>> Serkan Sarier — alumnus of Giambattista Valli, Carolina Herrera, and Emanuel Ungaro's couture atelier — debuted his third Brood collection on Monday at the Nicholas Robinson Gallery in New York. Sarier's perpetual play with sportif couture was a theme that resonated with a number of designers for Spring 2012, but his take involved avant-garde, inky dyed separates with parachute-inspired pulls. Lest he get caught up in a swell of zips, sheers, and shirrs, Sarier tailored many pieces around the waist and designed to create the appearance of "layering without layering." Spring 2012 also marks the designer's first stab at producing shoes in-house.
>> Serkan Sarier's off-the-schedule debut last season brought out a VIP-heavy crowd and earned him pickup at Barneys — "they have an exclusive at the moment," the designer said on Monday at Nicholas Robinson Gallery in Chelsea, where an equally heavy-hitting crowd gathered to view his followup collection.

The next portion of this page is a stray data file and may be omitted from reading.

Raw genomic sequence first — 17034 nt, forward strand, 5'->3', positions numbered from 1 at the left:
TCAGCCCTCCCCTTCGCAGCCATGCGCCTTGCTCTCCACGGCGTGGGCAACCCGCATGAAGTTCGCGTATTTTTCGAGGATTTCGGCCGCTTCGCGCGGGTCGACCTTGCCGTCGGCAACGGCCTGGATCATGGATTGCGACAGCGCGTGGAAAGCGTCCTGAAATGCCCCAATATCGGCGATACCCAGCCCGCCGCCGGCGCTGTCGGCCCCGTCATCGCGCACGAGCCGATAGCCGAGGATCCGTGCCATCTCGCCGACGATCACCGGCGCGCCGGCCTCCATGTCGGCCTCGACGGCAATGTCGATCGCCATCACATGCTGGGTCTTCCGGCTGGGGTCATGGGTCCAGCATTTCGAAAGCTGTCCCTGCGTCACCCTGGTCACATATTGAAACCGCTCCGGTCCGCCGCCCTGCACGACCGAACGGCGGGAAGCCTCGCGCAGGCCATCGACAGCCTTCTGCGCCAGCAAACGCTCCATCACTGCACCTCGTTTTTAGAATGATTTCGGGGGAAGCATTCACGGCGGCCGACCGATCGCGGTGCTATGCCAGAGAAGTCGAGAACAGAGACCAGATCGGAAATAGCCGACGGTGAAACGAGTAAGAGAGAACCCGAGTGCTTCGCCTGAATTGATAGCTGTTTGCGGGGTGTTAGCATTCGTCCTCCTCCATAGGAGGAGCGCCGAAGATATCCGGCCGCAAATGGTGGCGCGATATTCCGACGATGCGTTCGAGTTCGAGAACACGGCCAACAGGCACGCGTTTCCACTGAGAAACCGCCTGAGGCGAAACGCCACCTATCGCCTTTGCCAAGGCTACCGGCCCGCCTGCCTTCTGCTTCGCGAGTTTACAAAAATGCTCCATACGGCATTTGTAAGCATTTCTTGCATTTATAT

In the gallery's dark basement space, populated by a small grove of birch trunks shipped in from Upstate New York just for the occasion, Sarier previewed his jewel-toned Fall 2011 lineup of sportif couture cocktail dresses and outerwear. "I'm very inspired by couture and athletic wear — I was trying to pair something that in concept seems so opposite, but once you start working with elements, seem like they really belong together," Sarier, who previously spent time in the Paris ateliers of Emanuel Ungaro, Giambattista Valli, and Olivier Theyskens, explained. "So this season I was looking at a lot of elements from extreme sports like mountain climbing, rock climbing, parachute jumping . . . and borrowing elements [from those] and trying to merge them with elements [and] volumes that we are more familiar with [in] couture. For instance, if you look at this jacket (shown, left), it has the silhouette kind of remniscent of '50s volume, but all the volume has a reason to be there — it's all pockets and zippers [and] they have a function, they are not just decoration. I think today, whatever we add on a garment has to have a purpose to be there."